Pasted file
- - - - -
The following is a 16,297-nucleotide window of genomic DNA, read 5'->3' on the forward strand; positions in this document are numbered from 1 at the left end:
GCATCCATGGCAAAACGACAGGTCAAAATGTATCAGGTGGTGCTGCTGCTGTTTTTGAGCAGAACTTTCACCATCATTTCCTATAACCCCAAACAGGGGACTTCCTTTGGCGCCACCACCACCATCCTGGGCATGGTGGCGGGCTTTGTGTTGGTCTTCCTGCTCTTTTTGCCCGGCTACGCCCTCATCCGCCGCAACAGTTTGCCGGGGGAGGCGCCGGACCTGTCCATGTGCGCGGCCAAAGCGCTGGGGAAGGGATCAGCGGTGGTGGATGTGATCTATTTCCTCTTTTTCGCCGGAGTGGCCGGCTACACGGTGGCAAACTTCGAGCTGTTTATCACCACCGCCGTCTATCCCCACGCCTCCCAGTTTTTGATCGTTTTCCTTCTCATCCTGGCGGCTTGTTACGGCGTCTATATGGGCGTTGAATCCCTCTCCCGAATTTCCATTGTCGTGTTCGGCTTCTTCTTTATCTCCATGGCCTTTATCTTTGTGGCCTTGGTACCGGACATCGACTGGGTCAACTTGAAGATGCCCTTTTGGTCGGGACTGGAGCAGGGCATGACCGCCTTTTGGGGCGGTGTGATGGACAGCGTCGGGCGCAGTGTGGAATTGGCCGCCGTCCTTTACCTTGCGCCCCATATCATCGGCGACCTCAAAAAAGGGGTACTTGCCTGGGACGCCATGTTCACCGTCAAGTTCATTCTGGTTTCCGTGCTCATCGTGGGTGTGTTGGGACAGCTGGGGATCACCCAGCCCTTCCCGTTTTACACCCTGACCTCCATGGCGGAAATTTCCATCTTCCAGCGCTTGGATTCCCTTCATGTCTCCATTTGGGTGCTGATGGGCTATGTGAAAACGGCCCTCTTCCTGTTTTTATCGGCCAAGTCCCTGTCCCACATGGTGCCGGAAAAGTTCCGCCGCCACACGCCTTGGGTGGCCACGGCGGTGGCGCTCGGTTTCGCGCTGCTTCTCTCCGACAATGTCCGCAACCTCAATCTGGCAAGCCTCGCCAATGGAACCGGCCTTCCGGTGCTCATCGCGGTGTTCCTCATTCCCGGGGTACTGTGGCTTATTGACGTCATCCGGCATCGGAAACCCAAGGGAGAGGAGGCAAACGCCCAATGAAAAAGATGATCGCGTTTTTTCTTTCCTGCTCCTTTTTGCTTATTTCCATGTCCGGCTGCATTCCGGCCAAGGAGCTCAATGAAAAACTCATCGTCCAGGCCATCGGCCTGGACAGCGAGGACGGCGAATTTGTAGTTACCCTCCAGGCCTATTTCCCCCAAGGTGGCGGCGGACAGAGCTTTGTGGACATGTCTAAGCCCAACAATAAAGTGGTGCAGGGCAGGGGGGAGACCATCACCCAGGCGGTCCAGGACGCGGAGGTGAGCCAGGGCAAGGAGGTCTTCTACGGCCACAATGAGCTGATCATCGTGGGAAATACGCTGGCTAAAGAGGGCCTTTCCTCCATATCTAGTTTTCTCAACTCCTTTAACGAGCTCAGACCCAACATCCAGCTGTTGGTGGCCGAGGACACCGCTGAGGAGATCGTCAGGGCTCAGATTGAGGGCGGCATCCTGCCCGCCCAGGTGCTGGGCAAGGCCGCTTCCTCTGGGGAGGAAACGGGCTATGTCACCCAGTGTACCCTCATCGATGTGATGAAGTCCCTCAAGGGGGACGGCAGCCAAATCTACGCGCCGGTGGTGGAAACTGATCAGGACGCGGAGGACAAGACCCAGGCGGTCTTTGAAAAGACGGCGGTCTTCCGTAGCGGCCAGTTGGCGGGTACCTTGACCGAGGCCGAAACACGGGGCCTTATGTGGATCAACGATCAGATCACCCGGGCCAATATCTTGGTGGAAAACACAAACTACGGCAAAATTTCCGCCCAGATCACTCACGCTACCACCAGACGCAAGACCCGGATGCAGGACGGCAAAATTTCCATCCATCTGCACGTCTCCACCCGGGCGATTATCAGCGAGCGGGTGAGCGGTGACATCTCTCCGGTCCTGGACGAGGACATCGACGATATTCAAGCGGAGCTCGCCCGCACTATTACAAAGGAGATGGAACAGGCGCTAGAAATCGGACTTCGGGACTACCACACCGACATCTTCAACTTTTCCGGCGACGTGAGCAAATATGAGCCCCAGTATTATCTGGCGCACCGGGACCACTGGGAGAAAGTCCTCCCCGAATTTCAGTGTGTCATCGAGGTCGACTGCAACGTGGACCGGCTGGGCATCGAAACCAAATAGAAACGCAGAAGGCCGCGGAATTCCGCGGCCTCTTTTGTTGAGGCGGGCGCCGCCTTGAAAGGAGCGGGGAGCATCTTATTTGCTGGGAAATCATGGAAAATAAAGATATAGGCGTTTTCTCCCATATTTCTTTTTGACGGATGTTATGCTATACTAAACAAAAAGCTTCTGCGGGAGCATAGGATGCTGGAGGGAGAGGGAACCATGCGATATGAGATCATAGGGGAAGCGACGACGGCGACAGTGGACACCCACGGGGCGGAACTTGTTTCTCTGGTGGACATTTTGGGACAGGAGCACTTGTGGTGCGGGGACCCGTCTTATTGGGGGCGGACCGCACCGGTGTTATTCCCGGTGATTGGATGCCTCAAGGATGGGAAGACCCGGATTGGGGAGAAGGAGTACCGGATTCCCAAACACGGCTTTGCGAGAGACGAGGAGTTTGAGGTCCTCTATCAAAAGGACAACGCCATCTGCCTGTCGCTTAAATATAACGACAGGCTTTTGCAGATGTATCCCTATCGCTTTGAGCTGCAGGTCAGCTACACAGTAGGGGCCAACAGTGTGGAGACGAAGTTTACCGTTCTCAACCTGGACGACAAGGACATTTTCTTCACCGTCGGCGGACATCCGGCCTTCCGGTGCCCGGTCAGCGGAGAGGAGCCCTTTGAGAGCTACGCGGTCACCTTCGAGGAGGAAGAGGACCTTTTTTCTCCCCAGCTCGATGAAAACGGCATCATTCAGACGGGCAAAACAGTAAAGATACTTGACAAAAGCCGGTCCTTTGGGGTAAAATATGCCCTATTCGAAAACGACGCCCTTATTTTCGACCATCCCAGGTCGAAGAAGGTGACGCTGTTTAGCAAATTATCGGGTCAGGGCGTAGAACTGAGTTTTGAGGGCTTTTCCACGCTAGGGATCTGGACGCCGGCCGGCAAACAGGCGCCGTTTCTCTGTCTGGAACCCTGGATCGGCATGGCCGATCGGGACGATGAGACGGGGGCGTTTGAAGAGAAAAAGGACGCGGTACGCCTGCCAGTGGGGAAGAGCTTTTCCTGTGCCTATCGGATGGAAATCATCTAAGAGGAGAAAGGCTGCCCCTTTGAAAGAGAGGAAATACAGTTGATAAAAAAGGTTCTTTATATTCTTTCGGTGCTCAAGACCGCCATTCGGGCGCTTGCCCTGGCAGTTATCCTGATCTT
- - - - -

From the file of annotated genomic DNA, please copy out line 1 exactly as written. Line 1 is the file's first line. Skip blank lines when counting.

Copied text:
The following is a 16,297-nucleotide window of genomic DNA, read 5'->3' on the forward strand; positions in this document are numbered from 1 at the left end: